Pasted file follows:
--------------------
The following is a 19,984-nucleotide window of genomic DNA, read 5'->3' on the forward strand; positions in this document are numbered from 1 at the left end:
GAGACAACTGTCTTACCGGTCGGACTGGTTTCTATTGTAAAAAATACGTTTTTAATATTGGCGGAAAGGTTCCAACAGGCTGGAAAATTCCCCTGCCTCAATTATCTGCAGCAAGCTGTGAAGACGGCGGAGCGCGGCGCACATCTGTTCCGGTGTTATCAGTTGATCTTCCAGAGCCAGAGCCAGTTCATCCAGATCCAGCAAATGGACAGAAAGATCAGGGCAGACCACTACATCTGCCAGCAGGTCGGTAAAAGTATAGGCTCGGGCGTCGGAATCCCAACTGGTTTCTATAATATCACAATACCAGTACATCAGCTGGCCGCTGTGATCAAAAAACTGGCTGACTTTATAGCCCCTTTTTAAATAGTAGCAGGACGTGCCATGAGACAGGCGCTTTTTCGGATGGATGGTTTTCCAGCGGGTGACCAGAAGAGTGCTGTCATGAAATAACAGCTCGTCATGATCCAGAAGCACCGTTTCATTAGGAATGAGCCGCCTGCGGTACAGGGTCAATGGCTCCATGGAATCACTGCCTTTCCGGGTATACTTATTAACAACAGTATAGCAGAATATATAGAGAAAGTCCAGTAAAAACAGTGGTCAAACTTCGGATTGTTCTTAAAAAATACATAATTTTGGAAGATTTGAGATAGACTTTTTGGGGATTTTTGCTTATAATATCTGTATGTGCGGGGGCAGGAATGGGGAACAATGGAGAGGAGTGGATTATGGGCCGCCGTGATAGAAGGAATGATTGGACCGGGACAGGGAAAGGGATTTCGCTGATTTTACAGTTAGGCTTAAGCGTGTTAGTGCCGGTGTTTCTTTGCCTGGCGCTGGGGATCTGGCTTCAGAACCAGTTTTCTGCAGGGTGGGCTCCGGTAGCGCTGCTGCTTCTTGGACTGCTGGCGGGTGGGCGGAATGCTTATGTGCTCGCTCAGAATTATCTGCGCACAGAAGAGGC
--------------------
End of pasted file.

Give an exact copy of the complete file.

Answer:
The following is a 19,984-nucleotide window of genomic DNA, read 5'->3' on the forward strand; positions in this document are numbered from 1 at the left end:
GAGACAACTGTCTTACCGGTCGGACTGGTTTCTATTGTAAAAAATACGTTTTTAATATTGGCGGAAAGGTTCCAACAGGCTGGAAAATTCCCCTGCCTCAATTATCTGCAGCAAGCTGTGAAGACGGCGGAGCGCGGCGCACATCTGTTCCGGTGTTATCAGTTGATCTTCCAGAGCCAGAGCCAGTTCATCCAGATCCAGCAAATGGACAGAAAGATCAGGGCAGACCACTACATCTGCCAGCAGGTCGGTAAAAGTATAGGCTCGGGCGTCGGAATCCCAACTGGTTTCTATAATATCACAATACCAGTACATCAGCTGGCCGCTGTGATCAAAAAACTGGCTGACTTTATAGCCCCTTTTTAAATAGTAGCAGGACGTGCCATGAGACAGGCGCTTTTTCGGATGGATGGTTTTCCAGCGGGTGACCAGAAGAGTGCTGTCATGAAATAACAGCTCGTCATGATCCAGAAGCACCGTTTCATTAGGAATGAGCCGCCTGCGGTACAGGGTCAATGGCTCCATGGAATCACTGCCTTTCCGGGTATACTTATTAACAACAGTATAGCAGAATATATAGAGAAAGTCCAGTAAAAACAGTGGTCAAACTTCGGATTGTTCTTAAAAAATACATAATTTTGGAAGATTTGAGATAGACTTTTTGGGGATTTTTGCTTATAATATCTGTATGTGCGGGGGCAGGAATGGGGAACAATGGAGAGGAGTGGATTATGGGCCGCCGTGATAGAAGGAATGATTGGACCGGGACAGGGAAAGGGATTTCGCTGATTTTACAGTTAGGCTTAAGCGTGTTAGTGCCGGTGTTTCTTTGCCTGGCGCTGGGGATCTGGCTTCAGAACCAGTTTTCTGCAGGGTGGGCTCCGGTAGCGCTGCTGCTTCTTGGACTGCTGGCGGGTGGGCGGAATGCTTATGTGCTCGCTCAGAATTATCTGCGCACAGAAGAGGC